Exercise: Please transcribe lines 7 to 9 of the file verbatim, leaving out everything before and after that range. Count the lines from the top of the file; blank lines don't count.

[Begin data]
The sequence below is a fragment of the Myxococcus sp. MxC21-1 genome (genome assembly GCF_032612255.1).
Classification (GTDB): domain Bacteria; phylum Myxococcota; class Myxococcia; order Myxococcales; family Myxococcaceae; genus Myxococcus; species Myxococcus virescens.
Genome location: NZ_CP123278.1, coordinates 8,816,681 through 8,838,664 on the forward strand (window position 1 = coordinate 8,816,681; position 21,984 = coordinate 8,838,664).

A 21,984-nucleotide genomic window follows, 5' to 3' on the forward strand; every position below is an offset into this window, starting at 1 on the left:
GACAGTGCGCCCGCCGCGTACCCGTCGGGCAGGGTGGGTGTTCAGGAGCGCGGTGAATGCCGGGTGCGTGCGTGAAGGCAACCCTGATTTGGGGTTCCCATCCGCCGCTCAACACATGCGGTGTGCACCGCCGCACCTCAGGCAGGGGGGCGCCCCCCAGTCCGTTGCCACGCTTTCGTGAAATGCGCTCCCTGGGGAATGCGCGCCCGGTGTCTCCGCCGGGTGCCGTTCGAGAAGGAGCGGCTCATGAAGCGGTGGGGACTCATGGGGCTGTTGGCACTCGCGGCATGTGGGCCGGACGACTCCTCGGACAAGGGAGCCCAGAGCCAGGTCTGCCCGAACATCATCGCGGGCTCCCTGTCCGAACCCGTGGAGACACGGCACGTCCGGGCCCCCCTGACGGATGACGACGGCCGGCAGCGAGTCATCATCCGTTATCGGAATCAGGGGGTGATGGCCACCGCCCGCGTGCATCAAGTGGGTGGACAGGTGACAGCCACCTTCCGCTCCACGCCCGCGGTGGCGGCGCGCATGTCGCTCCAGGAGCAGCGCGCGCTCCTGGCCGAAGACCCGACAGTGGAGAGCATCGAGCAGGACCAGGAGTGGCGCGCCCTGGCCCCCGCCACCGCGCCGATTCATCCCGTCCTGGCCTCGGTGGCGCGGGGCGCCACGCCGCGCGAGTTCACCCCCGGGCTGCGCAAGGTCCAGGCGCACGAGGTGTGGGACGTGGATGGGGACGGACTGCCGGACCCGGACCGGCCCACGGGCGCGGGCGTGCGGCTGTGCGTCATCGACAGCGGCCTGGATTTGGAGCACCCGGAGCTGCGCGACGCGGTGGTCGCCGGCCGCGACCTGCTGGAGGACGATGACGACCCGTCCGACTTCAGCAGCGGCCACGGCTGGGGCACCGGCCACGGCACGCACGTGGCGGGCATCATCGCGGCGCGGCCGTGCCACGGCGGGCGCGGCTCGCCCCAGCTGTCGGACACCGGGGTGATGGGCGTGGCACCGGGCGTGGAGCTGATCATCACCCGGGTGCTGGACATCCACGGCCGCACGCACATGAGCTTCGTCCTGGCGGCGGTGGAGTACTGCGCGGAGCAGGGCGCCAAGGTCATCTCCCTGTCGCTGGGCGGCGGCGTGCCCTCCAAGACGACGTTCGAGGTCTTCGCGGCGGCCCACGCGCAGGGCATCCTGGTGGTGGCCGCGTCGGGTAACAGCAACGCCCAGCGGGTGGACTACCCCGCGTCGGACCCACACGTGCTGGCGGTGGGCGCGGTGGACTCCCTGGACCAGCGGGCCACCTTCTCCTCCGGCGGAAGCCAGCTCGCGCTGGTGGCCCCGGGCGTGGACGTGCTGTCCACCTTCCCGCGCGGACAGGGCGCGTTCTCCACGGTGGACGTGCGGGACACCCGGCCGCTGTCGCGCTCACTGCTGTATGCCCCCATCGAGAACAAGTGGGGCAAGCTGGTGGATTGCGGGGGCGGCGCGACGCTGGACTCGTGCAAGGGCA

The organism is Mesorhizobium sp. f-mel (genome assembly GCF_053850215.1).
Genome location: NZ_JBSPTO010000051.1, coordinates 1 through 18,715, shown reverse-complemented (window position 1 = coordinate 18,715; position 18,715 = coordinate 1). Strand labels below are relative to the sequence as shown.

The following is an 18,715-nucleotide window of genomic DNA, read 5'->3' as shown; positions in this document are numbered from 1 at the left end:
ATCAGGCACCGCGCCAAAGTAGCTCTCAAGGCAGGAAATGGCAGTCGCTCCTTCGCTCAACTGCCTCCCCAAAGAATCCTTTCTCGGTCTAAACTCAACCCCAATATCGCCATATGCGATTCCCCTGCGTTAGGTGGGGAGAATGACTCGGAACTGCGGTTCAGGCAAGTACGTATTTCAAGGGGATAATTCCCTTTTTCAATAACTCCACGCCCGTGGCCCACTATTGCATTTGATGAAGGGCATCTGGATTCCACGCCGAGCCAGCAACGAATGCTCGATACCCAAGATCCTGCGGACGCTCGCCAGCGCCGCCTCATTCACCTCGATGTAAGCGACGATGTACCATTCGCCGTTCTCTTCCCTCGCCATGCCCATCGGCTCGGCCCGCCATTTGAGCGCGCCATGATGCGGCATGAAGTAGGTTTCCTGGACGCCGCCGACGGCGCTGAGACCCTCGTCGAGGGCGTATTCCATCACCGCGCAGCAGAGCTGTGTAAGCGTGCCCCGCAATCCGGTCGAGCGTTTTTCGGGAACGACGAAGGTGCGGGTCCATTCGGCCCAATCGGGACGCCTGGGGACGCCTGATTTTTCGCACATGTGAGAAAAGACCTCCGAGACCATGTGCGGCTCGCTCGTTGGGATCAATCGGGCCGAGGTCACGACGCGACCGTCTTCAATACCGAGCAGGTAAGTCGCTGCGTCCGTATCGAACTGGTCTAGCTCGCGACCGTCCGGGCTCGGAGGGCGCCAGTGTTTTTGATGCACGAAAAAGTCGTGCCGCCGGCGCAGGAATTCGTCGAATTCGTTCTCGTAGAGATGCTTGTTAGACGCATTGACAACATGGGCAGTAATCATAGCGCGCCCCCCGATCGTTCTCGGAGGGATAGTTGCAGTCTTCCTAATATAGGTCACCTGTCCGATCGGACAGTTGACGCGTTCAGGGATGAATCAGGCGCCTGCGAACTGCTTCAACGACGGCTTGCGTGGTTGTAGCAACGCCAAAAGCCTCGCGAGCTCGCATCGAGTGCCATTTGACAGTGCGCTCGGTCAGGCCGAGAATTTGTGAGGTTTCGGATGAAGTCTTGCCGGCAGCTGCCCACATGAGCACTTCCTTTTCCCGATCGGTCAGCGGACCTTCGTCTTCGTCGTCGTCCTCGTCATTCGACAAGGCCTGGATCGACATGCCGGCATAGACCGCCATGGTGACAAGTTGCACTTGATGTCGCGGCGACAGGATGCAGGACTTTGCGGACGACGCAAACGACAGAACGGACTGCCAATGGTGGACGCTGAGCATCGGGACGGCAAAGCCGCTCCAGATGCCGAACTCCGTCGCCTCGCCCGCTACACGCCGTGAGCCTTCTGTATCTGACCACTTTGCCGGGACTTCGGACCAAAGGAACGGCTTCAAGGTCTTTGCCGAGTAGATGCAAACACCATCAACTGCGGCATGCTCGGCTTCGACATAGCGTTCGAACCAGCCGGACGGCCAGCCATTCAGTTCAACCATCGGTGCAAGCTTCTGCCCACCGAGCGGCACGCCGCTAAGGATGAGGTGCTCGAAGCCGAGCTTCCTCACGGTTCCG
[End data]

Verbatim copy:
Genome location: NZ_JBSPTO010000051.1, coordinates 1 through 18,715, shown reverse-complemented (window position 1 = coordinate 18,715; position 18,715 = coordinate 1). Strand labels below are relative to the sequence as shown.

The following is an 18,715-nucleotide window of genomic DNA, read 5'->3' as shown; positions in this document are numbered from 1 at the left end:
ATCAGGCACCGCGCCAAAGTAGCTCTCAAGGCAGGAAATGGCAGTCGCTCCTTCGCTCAACTGCCTCCCCAAAGAATCCTTTCTCGGTCTAAACTCAACCCCAATATCGCCATATGCGATTCCCCTGCGTTAGGTGGGGAGAATGACTCGGAACTGCGGTTCAGGCAAGTACGTATTTCAAGGGGATAATTCCCTTTTTCAATAACTCCACGCCCGTGGCCCACTATTGCATTTGATGAAGGGCATCTGGATTCCACGCCGAGCCAGCAACGAATGCTCGATACCCAAGATCCTGCGGACGCTCGCCAGCGCCGCCTCATTCACCTCGATGTAAGCGACGATGTACCATTCGCCGTTCTCTTCCCTCGCCATGCCCATCGGCTCGGCCCGCCATTTGAGCGCGCCATGATGCGGCATGAAGTAGGTTTCCTGGACGCCGCCGACGGCGCTGAGACCCTCGTCGAGGGCGTATTCCATCACCGCGCAGCAGAGCTGTGTAAGCGTGCCCCGCAATCCGGTCGAGCGTTTTTCGGGAACGACGAAGGTGCGGGTCCATTCGGCCCAATCGGGACGCCTGGGGACGCCTGATTTTTCGCACATGTGAGAAAAGACCTCCGAGACCATGTGCGGCTCGCTCGTTGGGATCAATCGGGCCGAGGTCACGACGCGACCGTCTTCAATACCGAGCAGGTAAGTCGCTGCGTCCGTATCGAACTGGTCTAGCTCGCGACCGTCCGGGCTCGGAGGGCGCCAGTGTTTTTGATGCACGAAAAAGTCGTGCCGCCGGCGCAGGAATTCGTCGAATTCGTTCTCGTAGAGATGCTTGTTAGACGCATTGACAACATGGGCAGTAATCATAGCGCGCCCCCCGATCGTTCTCGGAGGGATAGTTGCAGTCTTCCTAATATAGGTCACCTGTCCGATCGGACAGTTGACGCGTTCAGGGATGAATCAGGCGCCTGCGAACTGCTTCAACGACGGCTTGCGTGGTTGTAGCAACGCCAAAAGCCTCGCGAGCTCGCATCGAGTGCCATTTGACAGTGCGCTCGGTCAGGCCGAGAATTTGTGAGGTTTCGGATGAAGTCTTGCCGGCAGCTGCCCACATGAGCACTTCCTTTTCCCGATCGGTCAGCGGACCTTCGTCTTCGTCGTCGTCCTCGTCATTCGACAAGGCCTGGATCGACATGCCGGCATAGACCGCCATGGTGACAAGTTGCACTTGATGTCGCGGCGACAGGATGCAGGACTTTGCGGACGACGCAAACGACAGAACGGACTGCCAATGGTGGACGCTGAGCATCGGGACGGCAAAGCCGCTCCAGATGCCGAACTCCGTCGCCTCGCCCGCTACACGCCGTGAGCCTTCTGTATCTGACCACTTTGCCGGGACTTCGGACCAAAGGAACGGCTTCAAGGTCTTTGCCGAGTAGATGCAAACACCATCAACTGCGGCATGCTCGGCTTCGACATAGCGTTCGAACCAGCCGGACGGCCAGCCATTCAGTTCAACCATCGGTGCAAGCTTCTGCCCACCGAGCGGCACGCCGCTAAGGATGAGGTGCTCGAAGCCGAGCTTCCTCACGGTTCCG